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Pradeep Kumar, Shashi K. Jain, Virendra D. Sinha and Trilochan Srivastava

Abstract

Introduction: Aneurysmal Subarachnoid Hemorrhage (aSAH) remains a devastating and often fatal form of stroke. The aneurysm is targeted for obliteration to prevent re-bleeding and to manage the possible complications from the event. Endovascular coiling has emerged as a less invasive alternative to conventional surgical clipping to treat aneurysms.

Patients and methods: This study was done in 50 cases of anterior communicating (Acommm) aneurysm presented in the department of neurosurgery, SMS medical college, Jaipur from November 2015 to August 2016 to evaluate the outcome of both modalities used in the treatment of ruptured Acommm aneurysm. 50 patients with Hunt and Hess (H&H) grade I, II or III were classified into two groups of microsurgical clipping and endovascular coiling.

Results: Mortality rate was comparable in both groups that were 21. 21% in the clipping group and 23. 52% in the coiling group. Good Glasgow outcome score (GOS) were found in 60. 60% of clipping and 58. 58% of coiling group. All the complications found to be more in clipping group but that were not statistically significant except for hyponatremia which was significantly higher in clipping group(P=0. 007).

Conclusion: There was no statistically significant difference in GOS at 6 month of follow up between the two groups. We recommend further interventional studies with larger sample sizes and longer follow up for better evaluation of the modalities.

Open access

Venko Filipce, Aleksandar Caparoski and Zoran Milosevic

Abstract

The management of intracranial aneurysms has changed dramatically in recent years. The science and technology advancement have resulted in new therapeutic options for their treatment. There is an increased interest among neurosurgeons to perform endovascular procedures for intracranial aneurysms. This has become a part of the neurosurgical residency in the US. We are presenting our first experience of ruptured aneurysm coiling using stent assisted technique.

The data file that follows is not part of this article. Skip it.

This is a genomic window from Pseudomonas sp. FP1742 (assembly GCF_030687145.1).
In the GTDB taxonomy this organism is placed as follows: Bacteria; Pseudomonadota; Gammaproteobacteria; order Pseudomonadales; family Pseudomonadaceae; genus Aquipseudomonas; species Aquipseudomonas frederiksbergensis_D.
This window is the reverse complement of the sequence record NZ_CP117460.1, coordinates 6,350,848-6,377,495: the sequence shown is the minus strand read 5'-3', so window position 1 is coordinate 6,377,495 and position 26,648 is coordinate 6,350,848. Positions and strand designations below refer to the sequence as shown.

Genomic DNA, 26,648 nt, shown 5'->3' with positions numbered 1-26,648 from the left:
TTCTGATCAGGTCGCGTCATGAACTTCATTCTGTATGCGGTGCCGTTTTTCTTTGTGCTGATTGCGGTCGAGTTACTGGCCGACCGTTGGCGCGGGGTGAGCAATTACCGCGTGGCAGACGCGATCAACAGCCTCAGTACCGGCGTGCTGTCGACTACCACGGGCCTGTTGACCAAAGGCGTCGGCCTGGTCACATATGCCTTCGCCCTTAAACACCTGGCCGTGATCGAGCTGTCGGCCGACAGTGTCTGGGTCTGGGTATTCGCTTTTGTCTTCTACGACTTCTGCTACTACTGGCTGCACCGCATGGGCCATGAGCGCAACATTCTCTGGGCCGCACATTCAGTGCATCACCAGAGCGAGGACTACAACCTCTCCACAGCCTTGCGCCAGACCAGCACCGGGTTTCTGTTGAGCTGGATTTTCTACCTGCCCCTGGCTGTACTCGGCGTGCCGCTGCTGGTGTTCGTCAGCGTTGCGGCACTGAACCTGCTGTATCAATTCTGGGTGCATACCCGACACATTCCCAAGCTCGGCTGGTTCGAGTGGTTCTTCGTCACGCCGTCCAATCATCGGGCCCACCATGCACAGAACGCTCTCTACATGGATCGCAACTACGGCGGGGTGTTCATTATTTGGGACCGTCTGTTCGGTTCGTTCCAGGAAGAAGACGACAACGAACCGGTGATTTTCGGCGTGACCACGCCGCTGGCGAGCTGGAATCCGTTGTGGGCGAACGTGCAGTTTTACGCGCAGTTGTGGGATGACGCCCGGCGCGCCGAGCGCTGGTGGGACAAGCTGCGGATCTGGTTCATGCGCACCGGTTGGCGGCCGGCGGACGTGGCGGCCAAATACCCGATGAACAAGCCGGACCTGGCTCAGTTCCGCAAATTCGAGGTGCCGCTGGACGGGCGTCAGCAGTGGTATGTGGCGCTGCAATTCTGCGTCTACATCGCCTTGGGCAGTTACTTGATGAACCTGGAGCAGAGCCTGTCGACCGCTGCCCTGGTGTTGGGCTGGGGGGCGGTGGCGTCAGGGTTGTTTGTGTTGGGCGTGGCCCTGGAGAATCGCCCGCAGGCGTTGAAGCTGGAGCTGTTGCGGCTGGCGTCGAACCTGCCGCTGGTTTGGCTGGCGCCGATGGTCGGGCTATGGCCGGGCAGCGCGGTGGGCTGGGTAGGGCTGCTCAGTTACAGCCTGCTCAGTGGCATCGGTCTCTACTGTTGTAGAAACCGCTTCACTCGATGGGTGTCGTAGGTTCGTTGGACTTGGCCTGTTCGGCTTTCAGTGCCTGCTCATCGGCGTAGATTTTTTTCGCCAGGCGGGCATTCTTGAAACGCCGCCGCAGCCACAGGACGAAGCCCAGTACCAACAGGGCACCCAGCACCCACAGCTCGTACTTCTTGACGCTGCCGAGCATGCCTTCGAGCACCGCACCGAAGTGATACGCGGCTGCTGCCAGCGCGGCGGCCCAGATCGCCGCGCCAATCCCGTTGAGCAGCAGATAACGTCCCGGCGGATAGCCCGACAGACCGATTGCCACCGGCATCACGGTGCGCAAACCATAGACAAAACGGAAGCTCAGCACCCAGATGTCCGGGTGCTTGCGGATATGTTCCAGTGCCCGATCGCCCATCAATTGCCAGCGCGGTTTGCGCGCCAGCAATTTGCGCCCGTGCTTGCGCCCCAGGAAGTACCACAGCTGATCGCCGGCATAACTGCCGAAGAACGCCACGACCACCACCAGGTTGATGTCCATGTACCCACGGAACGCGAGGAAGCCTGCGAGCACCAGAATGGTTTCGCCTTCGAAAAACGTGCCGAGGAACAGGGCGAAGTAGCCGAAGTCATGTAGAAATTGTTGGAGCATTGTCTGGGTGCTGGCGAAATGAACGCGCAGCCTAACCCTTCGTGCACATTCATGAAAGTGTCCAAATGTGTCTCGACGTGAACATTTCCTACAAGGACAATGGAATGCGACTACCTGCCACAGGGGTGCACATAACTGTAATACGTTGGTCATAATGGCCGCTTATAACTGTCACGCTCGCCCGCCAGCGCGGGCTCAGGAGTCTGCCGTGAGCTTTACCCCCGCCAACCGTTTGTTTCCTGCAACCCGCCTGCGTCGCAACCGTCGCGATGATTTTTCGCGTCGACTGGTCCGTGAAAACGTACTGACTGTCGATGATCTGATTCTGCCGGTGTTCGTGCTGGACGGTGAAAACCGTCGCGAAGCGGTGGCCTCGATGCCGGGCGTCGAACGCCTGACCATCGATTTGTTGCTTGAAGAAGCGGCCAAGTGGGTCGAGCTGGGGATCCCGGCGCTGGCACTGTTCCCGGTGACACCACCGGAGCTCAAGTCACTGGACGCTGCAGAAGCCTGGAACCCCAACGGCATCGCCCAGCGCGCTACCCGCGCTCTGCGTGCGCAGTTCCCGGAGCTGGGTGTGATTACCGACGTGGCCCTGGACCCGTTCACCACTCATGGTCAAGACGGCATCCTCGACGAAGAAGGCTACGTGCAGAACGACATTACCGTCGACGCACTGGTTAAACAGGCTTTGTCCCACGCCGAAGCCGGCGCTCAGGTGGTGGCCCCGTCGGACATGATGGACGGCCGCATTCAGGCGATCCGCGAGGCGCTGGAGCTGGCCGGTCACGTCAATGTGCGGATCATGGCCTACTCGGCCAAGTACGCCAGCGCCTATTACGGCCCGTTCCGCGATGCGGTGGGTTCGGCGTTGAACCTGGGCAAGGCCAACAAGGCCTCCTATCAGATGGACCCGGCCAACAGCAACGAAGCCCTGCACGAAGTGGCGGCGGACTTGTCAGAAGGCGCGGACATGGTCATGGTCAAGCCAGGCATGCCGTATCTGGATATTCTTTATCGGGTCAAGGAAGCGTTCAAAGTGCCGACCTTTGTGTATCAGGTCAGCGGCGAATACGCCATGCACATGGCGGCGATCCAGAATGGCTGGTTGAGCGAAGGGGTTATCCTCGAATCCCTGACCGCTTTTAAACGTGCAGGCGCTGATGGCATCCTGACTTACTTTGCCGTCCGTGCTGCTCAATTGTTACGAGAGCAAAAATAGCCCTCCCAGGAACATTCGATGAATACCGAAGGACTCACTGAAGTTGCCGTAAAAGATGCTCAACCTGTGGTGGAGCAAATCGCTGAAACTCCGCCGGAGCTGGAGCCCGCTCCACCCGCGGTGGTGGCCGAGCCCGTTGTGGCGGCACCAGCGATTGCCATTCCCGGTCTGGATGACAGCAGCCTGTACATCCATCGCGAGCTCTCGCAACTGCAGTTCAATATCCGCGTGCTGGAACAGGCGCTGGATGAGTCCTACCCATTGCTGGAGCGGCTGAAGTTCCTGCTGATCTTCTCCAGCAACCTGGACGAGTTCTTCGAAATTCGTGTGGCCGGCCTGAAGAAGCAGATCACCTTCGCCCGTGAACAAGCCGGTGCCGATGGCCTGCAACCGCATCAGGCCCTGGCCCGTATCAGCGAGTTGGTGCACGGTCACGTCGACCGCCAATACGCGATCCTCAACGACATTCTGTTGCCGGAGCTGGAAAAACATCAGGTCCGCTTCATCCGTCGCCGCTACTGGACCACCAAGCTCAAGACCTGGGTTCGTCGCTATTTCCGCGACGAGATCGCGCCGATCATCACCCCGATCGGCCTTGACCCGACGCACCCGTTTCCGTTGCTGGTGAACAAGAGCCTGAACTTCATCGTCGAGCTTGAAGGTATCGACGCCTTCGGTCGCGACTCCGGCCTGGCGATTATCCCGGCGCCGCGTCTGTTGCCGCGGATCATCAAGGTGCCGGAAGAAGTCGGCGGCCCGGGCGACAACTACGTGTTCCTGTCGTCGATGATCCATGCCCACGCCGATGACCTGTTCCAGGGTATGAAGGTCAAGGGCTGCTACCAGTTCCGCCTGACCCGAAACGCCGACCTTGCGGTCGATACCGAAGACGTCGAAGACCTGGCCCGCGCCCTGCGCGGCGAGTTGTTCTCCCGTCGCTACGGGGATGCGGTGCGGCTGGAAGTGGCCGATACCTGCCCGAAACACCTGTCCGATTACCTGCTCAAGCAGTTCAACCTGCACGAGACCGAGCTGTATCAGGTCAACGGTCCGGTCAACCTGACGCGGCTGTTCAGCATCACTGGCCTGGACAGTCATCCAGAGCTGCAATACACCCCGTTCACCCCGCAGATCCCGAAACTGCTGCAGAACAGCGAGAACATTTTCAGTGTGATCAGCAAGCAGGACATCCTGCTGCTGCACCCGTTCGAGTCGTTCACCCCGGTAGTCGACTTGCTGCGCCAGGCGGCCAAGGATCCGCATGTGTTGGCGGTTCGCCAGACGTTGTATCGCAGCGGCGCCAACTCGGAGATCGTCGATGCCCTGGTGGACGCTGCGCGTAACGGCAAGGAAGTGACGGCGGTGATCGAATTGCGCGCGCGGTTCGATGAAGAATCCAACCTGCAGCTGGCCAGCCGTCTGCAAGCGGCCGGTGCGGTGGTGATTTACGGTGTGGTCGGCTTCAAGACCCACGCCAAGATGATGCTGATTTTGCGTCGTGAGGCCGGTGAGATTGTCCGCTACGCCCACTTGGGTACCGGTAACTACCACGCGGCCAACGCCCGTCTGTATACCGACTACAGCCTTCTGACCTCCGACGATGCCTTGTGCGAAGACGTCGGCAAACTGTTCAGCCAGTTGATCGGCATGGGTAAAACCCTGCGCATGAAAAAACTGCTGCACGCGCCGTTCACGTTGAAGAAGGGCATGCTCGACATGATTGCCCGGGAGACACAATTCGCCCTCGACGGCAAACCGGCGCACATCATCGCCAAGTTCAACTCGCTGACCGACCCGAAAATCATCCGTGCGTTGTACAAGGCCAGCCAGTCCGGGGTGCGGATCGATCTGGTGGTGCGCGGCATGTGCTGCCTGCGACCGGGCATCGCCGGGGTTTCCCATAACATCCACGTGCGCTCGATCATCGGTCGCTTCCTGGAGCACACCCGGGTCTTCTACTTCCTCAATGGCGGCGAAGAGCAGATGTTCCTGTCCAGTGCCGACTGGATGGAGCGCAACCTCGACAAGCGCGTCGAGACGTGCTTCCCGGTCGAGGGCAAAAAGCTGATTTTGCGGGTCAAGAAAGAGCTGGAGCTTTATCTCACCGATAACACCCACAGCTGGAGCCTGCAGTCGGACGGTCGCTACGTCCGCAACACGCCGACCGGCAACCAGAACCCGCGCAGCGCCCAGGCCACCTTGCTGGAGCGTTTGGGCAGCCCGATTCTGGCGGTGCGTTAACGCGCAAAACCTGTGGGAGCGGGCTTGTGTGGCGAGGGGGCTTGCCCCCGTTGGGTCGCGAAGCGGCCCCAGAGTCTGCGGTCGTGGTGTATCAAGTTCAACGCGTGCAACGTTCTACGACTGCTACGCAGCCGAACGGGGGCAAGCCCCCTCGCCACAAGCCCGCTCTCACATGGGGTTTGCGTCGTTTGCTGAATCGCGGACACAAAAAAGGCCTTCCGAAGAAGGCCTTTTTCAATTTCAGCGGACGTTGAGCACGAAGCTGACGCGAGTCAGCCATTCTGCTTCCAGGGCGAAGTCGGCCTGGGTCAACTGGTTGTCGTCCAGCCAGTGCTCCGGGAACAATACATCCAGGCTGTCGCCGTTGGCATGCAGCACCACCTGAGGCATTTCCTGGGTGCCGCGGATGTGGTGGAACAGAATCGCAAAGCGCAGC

Open access

A. Chiriac, B. Iliescu, N. Dobrin and I. Poeata

Abstract

Particular anatomical situation like wideneck aneurysms or a large neck/fundus ratio, located on an arterial bifurcation or a small artery, are still a challenge for endovascular coil occlusion. These are due to the risk of coil migration or coil protrusion into the parent vessels. In our study we describe the balloon assisted coiling technique regarding the efficacy and safety of its practice and the problems that could appear.

Open access

Mohammad Parsa Mahjoob, Isa Khaheshi and Mohammadreza Naderian

Abstract

The femoral artery pseudoaneurysm is a disturbing groin complication associated with the femoral arterial access site used for invasive cardiovascular interventions. We present a 39 year old man who developed a huge right common femoral artery pseudoaneurysm, following diagnostic coronary artery catheterization, which was successfully managed with stent-assisted coiling, an emerging and narrative option in invasive percutaneous approaches to femoral artery pseudoaneurysm.

Open access

Guru Dutta Satyarthee and A.K. Mahapatra

Abstract

The ventriculo-peritoneal (VP) shunt surgery in resource constrained centre still remains, most common form of treatment for hydrocephalus. The V. P. shunt complications can occur along entire course of shunt, distal complications are obstruction of catheter, cerebrospinal fluid ascites, abscess and ulceration of skin. However, total cranial migration and getting coiled in subgaleal space, of peritoneal catheter end is very rare occurrence and is reported in only seven cases as isolated case- report in western literature, further more rare is associated extrusion of ventricular catheter and rarer is subgaleal coiling of both peritoneal and ventricular end. Author reports a rare and unique case of complete migration of peritoneal catheter into subgaleal space in a 2-year old boy associated, with partial extrusion of ventricular end, the child was also given electric stimulation by untrained physiotherapist along the shunt tract, which might have facilitated cranial migration of distal catheter in our case. Pertinent literature is briefly reviewed

Open access

M. Zenteno, F. Viñuela, L.R. Moscote-Salazar, H. Alvis-Miranda, R. Zavaleta, A. Flores, A. Rojas and A. Lee

Abstract

Anatomical variations of the internal carotid artery are diverse. Abnormalities in their geometry and paths are commonly identified by ultrasonography and angiography. The surgical correction of symptomatic CAs is better in preventing stroke compared with best medical therapy, as well as it completely eliminates the symptoms in patients with nonhemispheric symptoms. The ICA anomalies may be dangerous and represent a risk factor for massive bleeding. Suture ligatures can penetrate and occlude torn vessels, scalpels or biting instruments can lacerate vessels, and indirectly conducted electric cauterization can burn the soft of bony tissues